Skin Tip:When you're too exhausted to wash your face before falling into bed, try to wash earlier in the evening, like when you get home from work or before making dinner. Cleaning your face doesn’t need to happen five minutes before your head hits the pillow. It’s so important to wash your face every night to keep it clear and healthy.
5. Your Hand Cream
Now that the cooler air is upon us, you may find yourself applying a rich cream on your hands to combat dryness. While this cream may work wonders for your hands, if you’re someone who sleeps with their hands on their face — you're doing it again! — you’re introducing heavy, oil-based ingredients into your pores, potentially causing congestion and breakouts.
Skin Tip: Pay attention when you go to bed to see if your hands make their way up to your face and if so, wear cotton gloves at night. Yes, seriously.
6. Your Cycle
In addition to cramping and fatigue, many women can experience a surge of blemishes at the start of their monthly cycle. This is completely normal, but can be very frustrating.
Skin Tip:One week before the first day of your period, take vitamin B-6 daily, which may help regulate hormonal imbalances that can lead to breakouts. In addition, if you find yourself craving salty or sweet snacks, be sure you're drinking enough water to flush it out.
Illustrated by Emily Kowzan.
7. Flying
Flying on an airplane can really throw skin out of whack. Airplane cabins have extremely low humidity, which cause the skin to get extremely dehydrated, and can trap oil underneath the skin, resulting in — yep! — post-flight breakouts.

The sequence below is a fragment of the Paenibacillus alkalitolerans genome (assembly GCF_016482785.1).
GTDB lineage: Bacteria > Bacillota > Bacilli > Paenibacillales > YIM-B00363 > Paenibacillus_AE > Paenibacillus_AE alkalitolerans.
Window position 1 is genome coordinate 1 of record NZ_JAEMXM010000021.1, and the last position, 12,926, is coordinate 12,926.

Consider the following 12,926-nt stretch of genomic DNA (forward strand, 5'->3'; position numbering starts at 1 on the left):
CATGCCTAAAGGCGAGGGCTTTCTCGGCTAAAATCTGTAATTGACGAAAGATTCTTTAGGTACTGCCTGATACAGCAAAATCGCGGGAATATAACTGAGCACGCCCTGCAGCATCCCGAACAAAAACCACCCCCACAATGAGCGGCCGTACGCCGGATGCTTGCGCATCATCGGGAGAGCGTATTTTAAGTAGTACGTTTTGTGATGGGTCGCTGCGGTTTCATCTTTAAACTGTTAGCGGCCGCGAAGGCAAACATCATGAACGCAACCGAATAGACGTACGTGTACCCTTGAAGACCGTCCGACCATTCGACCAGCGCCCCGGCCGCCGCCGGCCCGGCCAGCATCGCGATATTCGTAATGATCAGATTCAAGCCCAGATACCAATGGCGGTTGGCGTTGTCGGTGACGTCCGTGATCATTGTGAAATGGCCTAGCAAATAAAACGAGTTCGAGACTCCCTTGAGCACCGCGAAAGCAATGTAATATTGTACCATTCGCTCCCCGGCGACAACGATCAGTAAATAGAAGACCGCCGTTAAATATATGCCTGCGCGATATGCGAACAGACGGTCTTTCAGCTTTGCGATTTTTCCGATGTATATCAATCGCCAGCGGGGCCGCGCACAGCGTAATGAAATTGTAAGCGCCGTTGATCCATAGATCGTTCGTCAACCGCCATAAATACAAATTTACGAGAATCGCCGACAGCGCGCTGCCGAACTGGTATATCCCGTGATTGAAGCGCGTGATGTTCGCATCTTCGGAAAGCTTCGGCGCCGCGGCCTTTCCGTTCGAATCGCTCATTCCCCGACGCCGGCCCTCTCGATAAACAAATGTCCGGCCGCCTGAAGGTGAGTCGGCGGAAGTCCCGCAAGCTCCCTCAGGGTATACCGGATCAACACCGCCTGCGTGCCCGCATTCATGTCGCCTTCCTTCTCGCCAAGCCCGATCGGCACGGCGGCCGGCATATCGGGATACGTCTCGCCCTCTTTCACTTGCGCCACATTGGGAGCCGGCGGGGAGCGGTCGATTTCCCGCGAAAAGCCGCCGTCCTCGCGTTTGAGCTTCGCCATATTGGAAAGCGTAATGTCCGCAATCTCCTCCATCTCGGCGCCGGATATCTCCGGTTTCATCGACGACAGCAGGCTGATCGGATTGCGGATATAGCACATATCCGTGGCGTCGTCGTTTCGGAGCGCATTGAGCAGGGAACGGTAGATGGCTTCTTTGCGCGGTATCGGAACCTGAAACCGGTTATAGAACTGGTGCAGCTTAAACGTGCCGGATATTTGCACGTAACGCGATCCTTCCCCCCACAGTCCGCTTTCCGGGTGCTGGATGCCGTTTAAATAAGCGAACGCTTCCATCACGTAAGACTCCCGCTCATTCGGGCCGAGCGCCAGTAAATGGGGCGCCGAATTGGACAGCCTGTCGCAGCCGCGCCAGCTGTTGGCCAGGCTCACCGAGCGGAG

Skin Tip:In-flight, use a hydrating gel-based mask. Then, once you've landed, remove surface dead skin cell buildup caused by the dry cabin air by using an exfoliating product.
8. The Weather
When the season is changing and the weather fluctuates dramatically, it can leave skin confused, unbalanced, and prone to blemishes.
Skin Tip:The change in weather means it’s time to adjust your skin care routine, but only slightly! Many people feel like they need to overhaul their entire routine with acne products when their skin starts to breakout. But because you're only over-compensating, your skin will become dry, flaky, and irritated. Address the sudden breakouts by incorporating just one product with antibacterial ingredients like salicylic acid, and be sure to apply it directly to the blemish.
9. New Medication
Every drug affects the body differently, but, medications can cause stress on the nervous system, which elevates adrenals, resulting in blemishes. Certain medications may also contribute to the wear and tear of connective tissue resulting in flaccid, loose, sagging skin.
Skin Tip: If you think new medications are affecting your skin, consult your physician.
10. Hair Conditioner
In my experience, if your breakouts occur along the hairline and on the back, this may be from heavy oil-soluble ingredients leaving a residue on the skin.
Skin Tip: After rinsing out your hair conditioner in the shower, put your hair up in a clip (if it’s long), and use your shower gel to wash your back to cut out any oil residue that rinsing alone can’t accomplish. Then, proceed to washing your face concentrating on the hairline area. This will ensure that hair conditioners won’t cause any unnecessary breakouts.
While there are myriad other possible causes for breakouts, these are the ten that I find to be most common for my clients. What have you found to be the cause of yours? I’d love to hear your experiences.